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Simple optimization problem regarding distances


Given {n} points {A_1,...,A_n} in the plane we can study the problem

\displaystyle \min_M MA_1+...+MA_n.

For {n=3} the solution is known and for a triangle which has an angle less than {120^\circ} is the Toricelli (or Fermat) point, which lies at the intersection of the circumcircles of the equilateral triangles built outside the triangle having the sides of the triangle as support.

For {n=4}, if we have a convex quadrilateral, then a simple triangle inequality argument proves that the optimal position for {M} is the intersection of the diagonals.

In general, we cannot precisely say what is the position of the solution. Providing a numerical algorithm which computes the optimal position of {M} is not a hard task, and I will do that in the end of this post.

 

First let’s prove that the problem always has a solution. I note {|M|=OM} where {O} is a point chosen as the origin of the plane. If {f(M)= MA_1+...+MA_n} then it is easy to see that {\lim_{|M| \rightarrow \infty} f(M)=+\infty}. One way to see this is to write the triangle inequality {OM \leq MA_i+OA_i}.

Therefore the set {\{ M : f(M) \leq k\}} is compact for every real number {k}. It is closed by the continuity of {f} and bounded from the above remark. Pick some {M_0} in the plane and {k=f(M_0)} very large. Since the function {f} is bounded below by {0} there exists {\inf f(M) \geq 0} and {\inf f(M) < k}. We can pick a minimizing sequence {(M_n)} such that {f(M_n) \rightarrow \inf f(M)}.

From a point on {(M_n)} is in {\{ M : f(M) \leq k\}} which is compact. Therefore {(M_n)} has a limit point {S} and taking the limit we find that {f(S)=\inf f(M)}. This proves that the problem has a solution for every configuration of points {A_1,...,A_n}.

Let’s turn to the numerical part. If we want to find numerically the position of {M} then we can use an optimization algorithm like the gradient descent. The objective function is {f(M) = MA_1+...+MA_n} which is easy to calculate.

Let’s find the gradient of {f}. If {v} is a direction in {\Bbb{R}^2} with {|v|=1} then the derivative of {\phi: M \mapsto MA} in {t=0} is

\displaystyle L_v= \lim_{ t \rightarrow 0} \frac{\phi(M+tv)-\phi(M)}{t}.

Denote {M_t = \phi(M+tv)}. Then using the cosine theorem we have

\displaystyle M_tA^2= MA^2+t^2-2t\cdot MA \cdot\cos \angle (v,MA).

Using this we have

\displaystyle L_v = \lim_{t \rightarrow 0} \frac{\sqrt{MA^2+t^2-2t\cdot MA \cdot \cos\angle(v,MA)}-MA}{t}=

\displaystyle = \lim_{t \rightarrow 0} \frac{t^2-2t\cdot MA\cos \angle(v,MA)}{t(\sqrt{MA^2+t^2-2t\cdot MA \cdot \cos\angle(v,MA)}+MA)}=-\cos\angle(v,MA).

This is according to intuition: if we have a segment {MA} and we go from {M} in a direction {v} which points towards the zone of the plane where {A} is then the angle between {MA} and {v} is in the interval {(-\pi/2,pi/2)} region where {\cos} is positive and therefore {L_v} is negative. This means that going in the direction {v} will decrease the distance between {M} and {A} (at least for a little while…).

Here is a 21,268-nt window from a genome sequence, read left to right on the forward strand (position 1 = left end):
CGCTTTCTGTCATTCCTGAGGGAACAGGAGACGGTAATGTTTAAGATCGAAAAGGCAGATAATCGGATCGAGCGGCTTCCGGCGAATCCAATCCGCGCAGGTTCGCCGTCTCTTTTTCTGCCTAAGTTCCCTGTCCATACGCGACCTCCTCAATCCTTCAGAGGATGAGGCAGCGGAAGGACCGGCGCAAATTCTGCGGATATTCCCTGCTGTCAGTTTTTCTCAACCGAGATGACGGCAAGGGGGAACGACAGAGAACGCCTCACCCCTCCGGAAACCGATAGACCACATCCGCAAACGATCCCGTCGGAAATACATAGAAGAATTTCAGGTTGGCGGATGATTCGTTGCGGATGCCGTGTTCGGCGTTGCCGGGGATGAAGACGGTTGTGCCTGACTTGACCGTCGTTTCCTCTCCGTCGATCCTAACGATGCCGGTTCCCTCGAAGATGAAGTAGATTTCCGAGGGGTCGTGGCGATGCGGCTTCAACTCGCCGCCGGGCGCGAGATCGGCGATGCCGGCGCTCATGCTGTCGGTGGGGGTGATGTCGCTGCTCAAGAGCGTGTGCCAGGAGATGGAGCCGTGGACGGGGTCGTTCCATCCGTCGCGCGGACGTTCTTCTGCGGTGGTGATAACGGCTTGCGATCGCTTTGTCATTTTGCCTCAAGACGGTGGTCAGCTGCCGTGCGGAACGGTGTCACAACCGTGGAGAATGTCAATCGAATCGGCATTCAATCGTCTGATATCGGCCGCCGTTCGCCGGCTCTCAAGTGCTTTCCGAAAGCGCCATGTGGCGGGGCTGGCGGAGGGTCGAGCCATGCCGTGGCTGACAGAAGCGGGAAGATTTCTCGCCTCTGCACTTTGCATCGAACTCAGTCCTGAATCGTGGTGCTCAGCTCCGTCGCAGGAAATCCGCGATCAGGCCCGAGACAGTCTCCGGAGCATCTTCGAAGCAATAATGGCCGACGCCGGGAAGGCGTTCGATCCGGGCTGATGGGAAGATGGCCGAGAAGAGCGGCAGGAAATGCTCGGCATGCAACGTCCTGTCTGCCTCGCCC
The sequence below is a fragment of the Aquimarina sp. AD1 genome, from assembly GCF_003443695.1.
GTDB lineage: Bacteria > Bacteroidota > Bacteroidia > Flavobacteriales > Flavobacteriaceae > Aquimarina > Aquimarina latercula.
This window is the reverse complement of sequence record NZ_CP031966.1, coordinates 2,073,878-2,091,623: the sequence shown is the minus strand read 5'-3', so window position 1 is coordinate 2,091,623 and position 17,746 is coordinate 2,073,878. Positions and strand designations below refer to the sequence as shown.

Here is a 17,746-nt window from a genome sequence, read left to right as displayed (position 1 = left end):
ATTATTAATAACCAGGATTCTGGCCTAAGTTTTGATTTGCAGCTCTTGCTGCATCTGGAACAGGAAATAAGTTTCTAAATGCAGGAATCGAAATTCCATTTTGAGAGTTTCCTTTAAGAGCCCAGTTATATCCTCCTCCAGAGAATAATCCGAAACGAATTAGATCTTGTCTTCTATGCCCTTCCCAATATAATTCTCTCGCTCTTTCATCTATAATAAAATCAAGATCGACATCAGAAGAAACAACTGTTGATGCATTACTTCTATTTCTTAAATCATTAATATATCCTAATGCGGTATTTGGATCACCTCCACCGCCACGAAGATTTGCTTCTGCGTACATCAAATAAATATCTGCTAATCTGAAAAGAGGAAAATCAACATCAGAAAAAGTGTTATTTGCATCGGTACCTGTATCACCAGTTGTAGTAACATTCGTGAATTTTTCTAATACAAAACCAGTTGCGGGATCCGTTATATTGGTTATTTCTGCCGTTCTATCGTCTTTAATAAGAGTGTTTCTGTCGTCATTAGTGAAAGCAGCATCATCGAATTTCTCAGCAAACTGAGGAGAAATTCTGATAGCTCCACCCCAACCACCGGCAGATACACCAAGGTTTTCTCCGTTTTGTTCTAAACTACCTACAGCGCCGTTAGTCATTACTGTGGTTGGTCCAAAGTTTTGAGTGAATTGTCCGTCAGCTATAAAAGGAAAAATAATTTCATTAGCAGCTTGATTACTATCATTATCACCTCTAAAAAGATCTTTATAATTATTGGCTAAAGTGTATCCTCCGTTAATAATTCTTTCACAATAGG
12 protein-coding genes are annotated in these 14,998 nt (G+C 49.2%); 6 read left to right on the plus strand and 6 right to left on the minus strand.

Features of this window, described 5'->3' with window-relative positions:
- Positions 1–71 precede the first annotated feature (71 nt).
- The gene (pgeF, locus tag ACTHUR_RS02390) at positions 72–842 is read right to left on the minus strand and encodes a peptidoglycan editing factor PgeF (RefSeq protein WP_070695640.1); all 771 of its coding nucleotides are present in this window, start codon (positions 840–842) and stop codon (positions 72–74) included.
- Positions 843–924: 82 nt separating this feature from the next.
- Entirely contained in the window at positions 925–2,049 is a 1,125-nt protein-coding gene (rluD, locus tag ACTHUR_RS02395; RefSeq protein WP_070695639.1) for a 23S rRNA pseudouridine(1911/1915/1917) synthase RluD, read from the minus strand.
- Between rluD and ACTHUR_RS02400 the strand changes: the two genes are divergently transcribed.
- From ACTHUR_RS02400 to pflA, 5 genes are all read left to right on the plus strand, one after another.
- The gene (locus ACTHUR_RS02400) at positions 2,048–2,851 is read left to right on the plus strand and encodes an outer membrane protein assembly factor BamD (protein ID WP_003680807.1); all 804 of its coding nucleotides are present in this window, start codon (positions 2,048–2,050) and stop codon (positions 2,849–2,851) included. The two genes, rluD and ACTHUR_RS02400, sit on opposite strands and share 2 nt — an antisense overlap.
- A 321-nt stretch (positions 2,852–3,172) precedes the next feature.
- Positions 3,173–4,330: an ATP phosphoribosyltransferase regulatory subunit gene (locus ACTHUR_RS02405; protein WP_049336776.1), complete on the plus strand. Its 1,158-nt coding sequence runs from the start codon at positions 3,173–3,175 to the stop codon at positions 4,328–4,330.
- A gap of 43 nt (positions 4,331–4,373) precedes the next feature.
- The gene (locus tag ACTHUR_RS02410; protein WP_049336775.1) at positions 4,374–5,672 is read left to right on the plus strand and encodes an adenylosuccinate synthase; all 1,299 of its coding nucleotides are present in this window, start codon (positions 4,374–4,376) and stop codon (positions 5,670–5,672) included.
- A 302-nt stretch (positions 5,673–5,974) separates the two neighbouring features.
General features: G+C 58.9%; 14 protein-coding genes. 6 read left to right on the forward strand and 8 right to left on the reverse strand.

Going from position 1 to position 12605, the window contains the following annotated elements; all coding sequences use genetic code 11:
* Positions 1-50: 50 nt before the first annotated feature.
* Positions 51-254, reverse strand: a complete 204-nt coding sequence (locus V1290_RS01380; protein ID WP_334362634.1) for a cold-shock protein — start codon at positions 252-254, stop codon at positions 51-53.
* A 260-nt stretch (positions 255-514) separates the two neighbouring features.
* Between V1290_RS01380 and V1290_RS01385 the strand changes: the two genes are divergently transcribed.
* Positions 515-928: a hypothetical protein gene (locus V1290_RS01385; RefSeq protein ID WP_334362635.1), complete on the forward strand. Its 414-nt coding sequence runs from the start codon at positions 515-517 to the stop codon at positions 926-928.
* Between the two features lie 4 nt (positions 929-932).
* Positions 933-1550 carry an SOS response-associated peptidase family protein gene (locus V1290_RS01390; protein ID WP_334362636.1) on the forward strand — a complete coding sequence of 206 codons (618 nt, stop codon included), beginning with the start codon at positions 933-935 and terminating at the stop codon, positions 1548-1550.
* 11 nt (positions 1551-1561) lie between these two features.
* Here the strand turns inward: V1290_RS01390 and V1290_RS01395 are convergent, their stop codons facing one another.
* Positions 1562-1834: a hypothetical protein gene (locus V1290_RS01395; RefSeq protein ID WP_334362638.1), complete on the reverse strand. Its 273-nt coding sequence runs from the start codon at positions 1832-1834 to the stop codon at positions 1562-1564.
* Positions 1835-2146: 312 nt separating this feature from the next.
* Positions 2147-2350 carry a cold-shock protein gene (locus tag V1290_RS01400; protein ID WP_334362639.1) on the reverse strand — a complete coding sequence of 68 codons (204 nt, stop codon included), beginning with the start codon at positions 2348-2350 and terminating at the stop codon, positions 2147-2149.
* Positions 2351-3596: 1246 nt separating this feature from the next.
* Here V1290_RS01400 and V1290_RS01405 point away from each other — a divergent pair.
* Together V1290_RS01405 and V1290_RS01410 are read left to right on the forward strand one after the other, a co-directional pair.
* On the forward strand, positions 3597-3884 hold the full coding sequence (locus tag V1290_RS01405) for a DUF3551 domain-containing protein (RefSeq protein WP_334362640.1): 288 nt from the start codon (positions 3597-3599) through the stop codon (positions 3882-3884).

If the angle between {v} and {MA} is obtuse then {\cos} is negative and going in that direction will increase the distance between {M} and {A}.

The cosine of an angle of two vectors is connected to their scalar product by

\displaystyle \cos \angle (v,MA) = \frac{\langle v , MA \rangle}{ |v||MA|}=\langle v,MA\rangle /MA.

The direction {v} was chosen arbitrary, and to find the gradient we only need the directions corresponding to the canonical base {(1,0)} and {(0,1)}. Therefore if we consider {\phi(M)=\phi(x,y)} where {(x,y)} are the coordinates of {M} then we have

\displaystyle \frac{\partial \phi}{\partial x}(M) = -\langle (1,0) , M \rangle/MA =(x_M - x_A)/\sqrt{(x_M-x_A)^2+(y_M-y_A)^2}

and

\displaystyle \frac{\partial \phi}{\partial y}(M) = -\langle (0,1) , M \rangle/MA =(y_M - y_A)/\sqrt{(x_M-x_A)^2+(y_M-y_A)^2}

Taking a good look at our results we can see that

\displaystyle \nabla \phi(M) = -\frac{\overrightarrow{MA}}{MA}

which is minus the unit vector in the direction of {A}.

Our function {f} is a sum of functions of the type {\phi} for different points {A} so

\displaystyle \nabla f (M) = -\sum_{i=1}^n \frac{\overrightarrow{MA_i}}{MA_i}.

Having calculated the gradient of {f} we can plug it in a gradient descent algorithm and see the results. Usually for optimization algorithms we need to be close to the solution if we want to find the global minimum. But here, since the distance function is strictly convex, we have a unique minimizer, so the algorithm will converge to it whatever starting point we choose.

Here is a matlab code for calculating the distances and the gradient:

function [val,gradt,exit_opts] = cost_steiner(x,opts)
P = opts.P;
exit_opts = opts;
val = sum(sqrt(sum((P-repmat(x,[1 size(P,2)])).^2,1)));
gradt = P-repmat(x,[1 size(P,2)]);
norms = sqrt(sum(gradt.^2,1));
gradt = gradt*diag(1./norms);
gradt = - sum(gradt,2);
fill(P(1,:),P(2,:),'go');
plot(x(1),x(2),'rx');
axis equal
drawnow

Below you have some examples of some executions of the algorithm. Notice that we find the same solution even if we choose different starting points.

 

steiner_multi

steiner_2

 

 

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